Snapshot Read - Engine Read Path and Transaction API

In this chapter, you will:

  • Finish the read path based on previous chapter to support snapshot read.
  • Implement the transaction API to support snapshot read.
  • Implement the engine recovery process to correctly recover the commit timestamp.

At the end of the day, your engine will be able to give the user a consistent view of the storage key space.

During the refactor, you might need to change the signature of some functions from &self to self: &Arc<Self> as necessary.

To run test cases,

cargo x copy-test --week 3 --day 3
cargo x scheck

Note: You will also need to pass test cases for 2.5 and 2.6 after finishing this chapter.

Task 1: LSM Iterator with Read Timestamp

The goal of this chapter is to have something like:

fn main() {
let snapshot1 = engine.new_txn();
// write something to the engine
let snapshot2 = engine.new_txn();
// write something to the engine
snapshot1.get(/* ... */); // we can retrieve a consistent snapshot of a previous state of the engine

To achieve this, we can record the read timestamp (which is the latest committed timestamp) when creating the transaction. When we do a read operation over the transaction, we will only read all versions of the keys below or equal to the read timestamp.

In this task, you will need to modify:


To do this, you will need to record a read timestamp in LsmIterator.

fn main() {
impl LsmIterator {
    pub(crate) fn new(
        iter: LsmIteratorInner,
        end_bound: Bound<Bytes>,
        read_ts: u64,
    ) -> Result<Self> {
        // ...

And you will need to change your LSM iterator next logic to find the correct key.

Task 2: Multi-Version Scan and Get

In this task, you will need to modify:


Now that we have read_ts in the LSM iterator, we can implement scan and get on the transaction structure, so that we can read data at a given point in the storage engine.

We recommend you to create helper functions like scan_with_ts(/* original parameters */, read_ts: u64) and get_with_ts if necessary in your LsmStorageInner structure. The original get/scan on the storage engine should be implemented as creating a transaction (snapshot) and do a get/scan over that transaction. The call path would be like:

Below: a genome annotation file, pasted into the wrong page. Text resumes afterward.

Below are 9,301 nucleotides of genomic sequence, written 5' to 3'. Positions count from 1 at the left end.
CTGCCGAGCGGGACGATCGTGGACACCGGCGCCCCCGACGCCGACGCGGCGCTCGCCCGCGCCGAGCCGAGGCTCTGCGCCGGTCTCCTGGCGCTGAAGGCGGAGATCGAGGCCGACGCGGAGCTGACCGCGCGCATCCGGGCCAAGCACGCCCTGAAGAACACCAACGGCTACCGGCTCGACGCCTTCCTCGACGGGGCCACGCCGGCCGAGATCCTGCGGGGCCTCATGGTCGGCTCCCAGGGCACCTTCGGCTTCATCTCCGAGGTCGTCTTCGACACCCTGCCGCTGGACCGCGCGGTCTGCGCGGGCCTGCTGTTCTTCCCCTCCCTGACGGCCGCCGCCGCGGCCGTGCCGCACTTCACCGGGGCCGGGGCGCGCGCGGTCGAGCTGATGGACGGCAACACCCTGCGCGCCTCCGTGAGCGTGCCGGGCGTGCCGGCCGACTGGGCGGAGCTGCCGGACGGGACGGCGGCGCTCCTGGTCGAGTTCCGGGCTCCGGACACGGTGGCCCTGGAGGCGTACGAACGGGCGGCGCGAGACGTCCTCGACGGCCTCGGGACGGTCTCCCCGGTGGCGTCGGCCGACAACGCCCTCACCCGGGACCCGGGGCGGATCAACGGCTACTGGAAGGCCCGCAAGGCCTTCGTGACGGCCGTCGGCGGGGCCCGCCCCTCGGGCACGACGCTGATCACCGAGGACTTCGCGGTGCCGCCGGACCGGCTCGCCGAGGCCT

LsmStorageInner::scan -> new_txn and Transaction::scan -> LsmStorageInner::scan_with_ts

To create a transaction in LsmStorageInner::scan, we will need to provide a Arc<LsmStorageInner> to the transaction constructor. Therefore, we can change the signature of scan to take self: &Arc<Self> instead of simply &self, so that we can create a transaction with let txn = self.mvcc().new_txn(self.clone(), /* ... */).

You will also need to change your scan function to return a TxnIterator. We must ensure the snapshot is live when the user iterates the engine, and therefore, TxnIterator stores the snapshot object. Inside TxnIterator, we can store a FusedIterator<LsmIterator> for now. We will change it to something else later when we implement OCC.

You do not need to implement Transaction::put/delete for now, and all modifications will still go through the engine.

Task 3: Store Largest Timestamp in SST

In this task, you will need to modify:


In your SST encoding, you should store the largest timestamp after the block metadata, and recover it when loading the SST. This would help the system decide the latest commit timestamp when recovering the system.

Task 4: Recover Commit Timestamp

Now that we have largest timestamp information in the SSTs and timestamp information in the WAL, we can obtain the largest timestamp committed before the engine starts, and use that timestamp as the latest committed timestamp when creating the mvcc object.

If WAL is not enabled, you can simply compute the latest committed timestamp by finding the largest timestamp among SSTs. If WAL is enabled, you should further iterate all recovered memtables and find the largest timestamp.

In this task, you will need to modify:


We do not have test cases for this section. You should pass all persistence tests from previous chapters (including 2.5 and 2.6) after finishing this section.

Test Your Understanding

  • So far, we have assumed that our SST files use a monotonically increasing id as the file name. Is it okay to use <level>_<begin_key>_<end_key>_<max_ts>.sst as the SST file name? What might be the potential problems with that?
  • Consider an alternative implementation of transaction/snapshot. In our implementation, we have read_ts in our iterators and transaction context, so that the user can always access a consistent view of one version of the database based on the timestamp. Is it viable to store the current LSM state directly in the transaction context in order to gain a consistent snapshot? (i.e., all SST ids, their level information, and all memtables + ts) What are the pros/cons with that? What if the engine does not have memtables? What if the engine is running on a distributed storage system like S3 object store?
  • Consider that you are implementing a backup utility of the MVCC Mini-LSM engine. Is it enough to simply copy all SST files out without backing up the LSM state? Why or why not?

We do not provide reference answers to the questions, and feel free to discuss about them in the Discord community.

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